I spent the week at The Bishop’s Ranch Quilt Retreat. I have watched the myriad of quilting groups that come through, wandering the rows of tables piled high with colorful fabrics and tools of the trade; sewing machines, scissors, rolling cutters, rulers, on and on and on. Along with all the stuff and stash at these retreats there is an abundance of accumulated wisdom, practiced advice, and a flowing fount of ideas. I have been threatening to attend one of these bursting, bustling events myself for a few years and this week I finally did. I have a lot of sewing experience and have even done a bit of quilting but never seriously and never with all the tools and information. I tend to launch into things with a lot of enthusiasm but little knowledge and muddle my way through, with mixed results. This retreat provided me with two things I don’t usually have: 1. a wealth of shared tools and space, 2. more importantly, a generous community of experience and encouragement. Almost everything I do these days I do alone, my graphics work is just me and the computer and the rest of the time I am stashed away in my tiny bursting at the seams studio. I am something of an introvert so mostly I don’t mind the alone time, but this week I got to experience the joy of the sewing circle, the draw of the modern quilting bee. Back in the day when quilting bees were a part of life, church ladies and neighbors would get together to work on quilts, each in turn helping the other with wedding quilts, and baby quilts, anniversary quilts and quilts for the county fair. Women would chat and share, gossip and support. It was a productive excuse to take a break from the hard isolated work of keeping a household running back in those days. And today the needs are different but the draw is the same. We all are running full tilt in our own little worlds, getting snippets of friends on facebook, learning new things off of youtube. Don’t get me wrong I use those resources too, and it’s amazing what you can learn out there floating in the world wide web, but you are floating alone. I know we’ve got our “friends” and our “links” and our “bookmarks” and our “pinterest” but we are still sitting alone with our device….or more likely sitting with other people who are all searching their devices (I know because it happens all the time in my house ….myself included). But this week community was incarnate, we were there in the flesh, ideas, comments, instruction, feedback, sharing, help all happening in real time. It was invigorating and exhausting all at once. Although we were all working on our own projects, unlike the quilting bees of old, there was still a strong sense of collective effort. I went in with an idea of what I wanted to accomplish and managed to achieve that but gained much more from the passion and practice and patience of this modern sewing circle.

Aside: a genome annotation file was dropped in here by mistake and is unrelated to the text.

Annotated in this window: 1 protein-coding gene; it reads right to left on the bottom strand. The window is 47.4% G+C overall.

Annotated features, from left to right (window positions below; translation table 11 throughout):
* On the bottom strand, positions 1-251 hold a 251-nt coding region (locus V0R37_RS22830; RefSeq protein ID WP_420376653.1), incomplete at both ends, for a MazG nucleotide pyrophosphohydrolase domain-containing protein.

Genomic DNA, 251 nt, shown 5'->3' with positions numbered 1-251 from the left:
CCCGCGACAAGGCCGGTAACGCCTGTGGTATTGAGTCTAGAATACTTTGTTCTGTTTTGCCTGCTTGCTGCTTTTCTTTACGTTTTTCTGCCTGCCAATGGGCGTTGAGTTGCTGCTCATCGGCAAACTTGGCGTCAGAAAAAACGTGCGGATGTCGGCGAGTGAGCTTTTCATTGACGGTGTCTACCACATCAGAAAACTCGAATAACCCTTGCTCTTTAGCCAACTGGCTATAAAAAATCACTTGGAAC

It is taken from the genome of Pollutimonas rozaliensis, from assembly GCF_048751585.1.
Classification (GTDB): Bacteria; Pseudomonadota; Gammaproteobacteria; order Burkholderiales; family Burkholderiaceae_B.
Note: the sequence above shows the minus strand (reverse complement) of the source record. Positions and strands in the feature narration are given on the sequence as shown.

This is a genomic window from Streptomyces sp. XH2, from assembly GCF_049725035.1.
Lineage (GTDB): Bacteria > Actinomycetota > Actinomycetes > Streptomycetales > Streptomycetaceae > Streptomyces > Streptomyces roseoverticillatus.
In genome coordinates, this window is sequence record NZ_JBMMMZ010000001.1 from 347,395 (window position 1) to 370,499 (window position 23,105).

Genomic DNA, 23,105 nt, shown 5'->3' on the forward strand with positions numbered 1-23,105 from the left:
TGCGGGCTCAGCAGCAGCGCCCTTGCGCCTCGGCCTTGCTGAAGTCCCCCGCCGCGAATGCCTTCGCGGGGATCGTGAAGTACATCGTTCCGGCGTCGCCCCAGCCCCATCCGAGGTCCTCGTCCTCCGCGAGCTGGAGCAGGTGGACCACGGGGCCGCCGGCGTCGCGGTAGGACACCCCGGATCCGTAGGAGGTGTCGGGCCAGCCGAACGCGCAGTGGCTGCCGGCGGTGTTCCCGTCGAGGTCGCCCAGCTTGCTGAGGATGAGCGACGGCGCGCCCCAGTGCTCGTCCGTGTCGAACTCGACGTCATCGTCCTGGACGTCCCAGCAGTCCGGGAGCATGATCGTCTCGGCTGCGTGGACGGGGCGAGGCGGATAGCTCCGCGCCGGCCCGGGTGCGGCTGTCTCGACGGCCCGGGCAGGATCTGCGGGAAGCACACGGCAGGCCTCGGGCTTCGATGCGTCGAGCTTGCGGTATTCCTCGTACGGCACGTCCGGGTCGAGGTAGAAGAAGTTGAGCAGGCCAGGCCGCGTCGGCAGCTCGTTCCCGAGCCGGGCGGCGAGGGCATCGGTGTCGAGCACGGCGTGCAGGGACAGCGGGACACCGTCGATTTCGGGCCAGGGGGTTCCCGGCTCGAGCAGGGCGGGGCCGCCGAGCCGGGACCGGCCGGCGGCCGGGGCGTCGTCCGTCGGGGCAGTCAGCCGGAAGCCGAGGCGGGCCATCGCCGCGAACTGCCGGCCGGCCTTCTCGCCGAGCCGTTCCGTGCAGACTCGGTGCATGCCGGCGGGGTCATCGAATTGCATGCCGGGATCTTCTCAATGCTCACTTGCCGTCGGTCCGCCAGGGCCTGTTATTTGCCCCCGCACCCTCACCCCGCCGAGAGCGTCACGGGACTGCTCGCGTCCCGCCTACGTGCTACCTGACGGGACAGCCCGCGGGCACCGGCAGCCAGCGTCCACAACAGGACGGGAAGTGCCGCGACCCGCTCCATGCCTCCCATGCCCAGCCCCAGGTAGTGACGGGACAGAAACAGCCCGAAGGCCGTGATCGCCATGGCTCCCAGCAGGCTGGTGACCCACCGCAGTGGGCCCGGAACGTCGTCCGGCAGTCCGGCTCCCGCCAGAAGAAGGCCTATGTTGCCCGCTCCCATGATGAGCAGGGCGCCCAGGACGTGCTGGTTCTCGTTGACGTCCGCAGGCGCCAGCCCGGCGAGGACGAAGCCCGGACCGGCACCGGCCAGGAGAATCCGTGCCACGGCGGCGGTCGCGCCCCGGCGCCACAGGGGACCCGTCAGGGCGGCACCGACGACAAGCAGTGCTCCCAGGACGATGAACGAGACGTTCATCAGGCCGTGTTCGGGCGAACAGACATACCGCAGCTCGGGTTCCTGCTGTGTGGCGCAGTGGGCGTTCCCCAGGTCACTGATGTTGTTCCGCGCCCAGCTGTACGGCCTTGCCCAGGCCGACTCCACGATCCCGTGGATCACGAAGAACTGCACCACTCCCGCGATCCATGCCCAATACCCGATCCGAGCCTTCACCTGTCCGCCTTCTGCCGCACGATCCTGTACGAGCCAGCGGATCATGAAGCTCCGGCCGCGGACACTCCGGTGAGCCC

It was good to get out of my little box, otherwise know as my studio, and try something new. I made the bird banner (pictured above) members of the sewing circle and stitchery (picture below) The bird images are ipad drawings that I printed on fabric on my home printer then pieced in a traditional way and machine quilted. I am going to donate the wall hanging to The Bishop’s Ranch to raffle off for the 2012 annual fund. When there is a link for raffle tickets I’ll let you know.